The story behind “When We Let Go”

As you know, almost all of the songs we write tell stories. We want to share those stories with you.  Just as we did for our first two records (see the stories behind the songs on our first CD 13 and the songs on our second CD Again), we’ll post the story behind each song on our new CD now more than ever here for you to read. The plan is to feature one song each week for the next few weeks.

Here is the story behind When we Let Go as related by Allen Kitselman.

From our new CD now more than ever

The song “When We Let Go”

I’m told I write a lot of songs about death. I have to admit that the people who say this are correct. When We Let Go is the song that started the whole death-song kick.

In 1999, as my Father, Henry Allen Kitselman, Jr., was dying in the Alzheimer’s wing in Winchester, I took a couple weeks off work to be with him as he made his way out of this world. By that time, he was completely unresponsive, so I sat in his room just to be with him.

During those days, I did a lot of thinking about mortality, the arc of our lives, and where our spirits might end up after death. I guess you might say that my mind was drawn to “the big questions.” After a lot of self-reflection and examination of my own beliefs and my life experiences, I came to believe that our spark, or our soul, or whatever you want to call it, persists after death and returns to the Source. Of course, this is an idea incorporated into many religions and given many names.

For my father’s sake, I wished this “return to the Source” to be true. My father was a lifelong Christian, and the idea of salvation was very important to him. He lived a long and productive life. He went through war, suffered tragedy, saw triumph, raised a family, and served his beloved country—a very full life indeed. As he lay there hanging on to the last threads of his mortal life, I decided to tell him directly, “I love you, Dad. I’m very proud of you and all you’ve done for your country and your family. It’s okay to just let go.”

I believe my dad heard me, because at that very moment he opened his eyes, drew in a last breath, and died. That was a moment I will never forget. It is lodged in permanent video somewhere deep in my consciousness. Considered in the rear-view mirror, this was one of the hardest moments of my life, yet I am grateful that I had the opportunity to live it.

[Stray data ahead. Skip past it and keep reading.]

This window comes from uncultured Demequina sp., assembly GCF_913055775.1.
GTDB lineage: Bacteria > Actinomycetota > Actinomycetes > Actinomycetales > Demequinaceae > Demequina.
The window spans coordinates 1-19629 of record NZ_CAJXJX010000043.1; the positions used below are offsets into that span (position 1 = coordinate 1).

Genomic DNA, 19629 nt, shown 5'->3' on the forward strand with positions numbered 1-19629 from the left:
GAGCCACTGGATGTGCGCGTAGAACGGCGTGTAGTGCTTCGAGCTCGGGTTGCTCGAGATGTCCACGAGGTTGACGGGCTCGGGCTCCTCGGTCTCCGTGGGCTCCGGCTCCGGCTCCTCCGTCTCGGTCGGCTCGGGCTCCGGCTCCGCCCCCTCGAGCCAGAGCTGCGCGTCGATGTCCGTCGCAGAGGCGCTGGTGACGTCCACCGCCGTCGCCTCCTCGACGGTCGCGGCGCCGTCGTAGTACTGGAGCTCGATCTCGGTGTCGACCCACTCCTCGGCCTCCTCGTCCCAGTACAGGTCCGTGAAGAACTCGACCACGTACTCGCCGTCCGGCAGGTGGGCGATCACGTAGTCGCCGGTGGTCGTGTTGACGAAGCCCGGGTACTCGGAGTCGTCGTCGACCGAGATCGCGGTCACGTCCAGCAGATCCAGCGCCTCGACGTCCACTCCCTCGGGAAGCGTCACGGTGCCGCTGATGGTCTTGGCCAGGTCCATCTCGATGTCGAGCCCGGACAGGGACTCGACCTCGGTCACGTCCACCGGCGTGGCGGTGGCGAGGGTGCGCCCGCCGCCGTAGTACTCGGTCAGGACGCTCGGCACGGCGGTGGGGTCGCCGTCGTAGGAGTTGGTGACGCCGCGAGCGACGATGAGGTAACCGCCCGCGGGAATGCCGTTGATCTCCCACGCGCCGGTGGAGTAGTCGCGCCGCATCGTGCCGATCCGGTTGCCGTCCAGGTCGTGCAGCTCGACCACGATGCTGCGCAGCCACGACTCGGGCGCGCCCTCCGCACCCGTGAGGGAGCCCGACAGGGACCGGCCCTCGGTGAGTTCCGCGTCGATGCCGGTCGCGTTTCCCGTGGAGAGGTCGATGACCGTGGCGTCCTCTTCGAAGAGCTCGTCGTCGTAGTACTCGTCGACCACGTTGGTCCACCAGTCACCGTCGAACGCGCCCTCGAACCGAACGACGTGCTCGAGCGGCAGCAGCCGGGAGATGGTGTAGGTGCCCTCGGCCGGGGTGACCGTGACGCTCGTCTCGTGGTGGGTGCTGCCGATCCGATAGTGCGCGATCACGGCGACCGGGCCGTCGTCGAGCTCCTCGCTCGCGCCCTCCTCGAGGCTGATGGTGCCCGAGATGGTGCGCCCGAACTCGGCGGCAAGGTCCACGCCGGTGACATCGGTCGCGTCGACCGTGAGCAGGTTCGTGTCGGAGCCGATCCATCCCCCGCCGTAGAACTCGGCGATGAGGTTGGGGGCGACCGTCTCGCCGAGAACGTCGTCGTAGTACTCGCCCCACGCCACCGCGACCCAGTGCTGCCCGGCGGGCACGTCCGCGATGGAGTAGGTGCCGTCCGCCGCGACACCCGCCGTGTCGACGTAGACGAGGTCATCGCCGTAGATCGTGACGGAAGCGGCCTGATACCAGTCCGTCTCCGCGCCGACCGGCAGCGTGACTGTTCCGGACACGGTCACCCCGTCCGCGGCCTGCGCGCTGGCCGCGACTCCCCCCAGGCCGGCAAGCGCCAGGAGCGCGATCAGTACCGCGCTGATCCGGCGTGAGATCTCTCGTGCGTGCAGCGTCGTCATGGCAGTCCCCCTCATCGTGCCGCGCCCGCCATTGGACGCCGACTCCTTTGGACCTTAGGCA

I had my guitar with me as I waited with my dad, and over the time I sat with him, a little musical figure appeared out of the ether and began to grow. I was thinking about what I wished for my father as he was dying, and the lyrics started to come—simple but powerful and somehow universal ideas reflecting what I wished for him.

The song came together in that room. It was a gift from the experience of life confronted by the death of a dear, dear loved one.

I played the song for the first time at my father’s memorial service. Since then, I’ve performed it with my oldest friend, Mike Jewell, at about seven or eight other services for friends and loved ones.

When We Let Go has finally made it onto a record. While we were in the studio, we invited Mike to sing his sweet harmony with us, and he obliged.

I hope this song gives solace to many others in their own times of sadness.

As I pen these words, I want the story of this song to honor and memorialize Evie Hansbarger, Clark’s mom who passed away a few short days ago. All of us in the band had the pleasure of getting to know and love Evie who was a pistol and a powerful presence at many of our earliest shows. Evie was a wonderful, loving, matter-of-fact dynamo of a person and will be missed very much by very many.

Our Bitter Liberals love to all of the Hansbargers and other friends of Evie. We feel your loss and are with you.

Allen Kitselman

 

Evie Hansbarger

 

Support our original music by buying a copy of our new record.

Read the lyrics to When We Let Go.
Learn the story behind Finger in the Air.

2 thoughts on “The story behind “When We Let Go”

  1. Pingback: The story behind “Finger in the Air” | The Bitter Liberals

  2. Pingback: The story behind “Waiting on Time” | The Bitter Liberals

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